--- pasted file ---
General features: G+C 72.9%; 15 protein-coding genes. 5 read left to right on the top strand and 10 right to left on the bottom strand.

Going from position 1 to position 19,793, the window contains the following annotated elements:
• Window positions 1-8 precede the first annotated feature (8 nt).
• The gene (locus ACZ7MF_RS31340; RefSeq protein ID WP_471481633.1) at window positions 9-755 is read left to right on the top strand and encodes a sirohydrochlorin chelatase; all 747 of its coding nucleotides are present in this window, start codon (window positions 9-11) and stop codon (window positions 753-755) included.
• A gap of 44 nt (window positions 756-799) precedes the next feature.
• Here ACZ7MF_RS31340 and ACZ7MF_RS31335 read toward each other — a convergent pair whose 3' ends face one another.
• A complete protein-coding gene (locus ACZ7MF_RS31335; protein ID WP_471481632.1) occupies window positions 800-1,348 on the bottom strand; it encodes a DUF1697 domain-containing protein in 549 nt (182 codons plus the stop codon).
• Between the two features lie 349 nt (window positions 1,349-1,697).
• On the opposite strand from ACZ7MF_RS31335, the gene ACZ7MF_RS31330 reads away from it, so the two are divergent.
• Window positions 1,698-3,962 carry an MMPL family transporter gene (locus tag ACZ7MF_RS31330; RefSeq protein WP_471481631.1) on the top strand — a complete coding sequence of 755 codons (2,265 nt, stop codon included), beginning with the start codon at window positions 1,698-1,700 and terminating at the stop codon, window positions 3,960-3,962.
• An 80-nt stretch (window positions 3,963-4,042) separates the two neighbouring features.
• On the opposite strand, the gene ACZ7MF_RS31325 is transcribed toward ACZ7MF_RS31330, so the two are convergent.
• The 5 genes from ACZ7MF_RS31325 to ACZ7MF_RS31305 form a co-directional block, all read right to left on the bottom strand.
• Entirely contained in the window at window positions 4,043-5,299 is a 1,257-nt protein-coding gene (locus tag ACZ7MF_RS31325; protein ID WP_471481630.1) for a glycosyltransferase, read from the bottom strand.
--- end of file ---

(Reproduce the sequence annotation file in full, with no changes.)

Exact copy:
General features: G+C 72.9%; 15 protein-coding genes. 5 read left to right on the top strand and 10 right to left on the bottom strand.

Going from position 1 to position 19,793, the window contains the following annotated elements:
• Window positions 1-8 precede the first annotated feature (8 nt).
• The gene (locus ACZ7MF_RS31340; RefSeq protein ID WP_471481633.1) at window positions 9-755 is read left to right on the top strand and encodes a sirohydrochlorin chelatase; all 747 of its coding nucleotides are present in this window, start codon (window positions 9-11) and stop codon (window positions 753-755) included.
• A gap of 44 nt (window positions 756-799) precedes the next feature.
• Here ACZ7MF_RS31340 and ACZ7MF_RS31335 read toward each other — a convergent pair whose 3' ends face one another.
• A complete protein-coding gene (locus ACZ7MF_RS31335; protein ID WP_471481632.1) occupies window positions 800-1,348 on the bottom strand; it encodes a DUF1697 domain-containing protein in 549 nt (182 codons plus the stop codon).
• Between the two features lie 349 nt (window positions 1,349-1,697).
• On the opposite strand from ACZ7MF_RS31335, the gene ACZ7MF_RS31330 reads away from it, so the two are divergent.
• Window positions 1,698-3,962 carry an MMPL family transporter gene (locus tag ACZ7MF_RS31330; RefSeq protein WP_471481631.1) on the top strand — a complete coding sequence of 755 codons (2,265 nt, stop codon included), beginning with the start codon at window positions 1,698-1,700 and terminating at the stop codon, window positions 3,960-3,962.
• An 80-nt stretch (window positions 3,963-4,042) separates the two neighbouring features.
• On the opposite strand, the gene ACZ7MF_RS31325 is transcribed toward ACZ7MF_RS31330, so the two are convergent.
• The 5 genes from ACZ7MF_RS31325 to ACZ7MF_RS31305 form a co-directional block, all read right to left on the bottom strand.
• Entirely contained in the window at window positions 4,043-5,299 is a 1,257-nt protein-coding gene (locus tag ACZ7MF_RS31325; protein ID WP_471481630.1) for a glycosyltransferase, read from the bottom strand.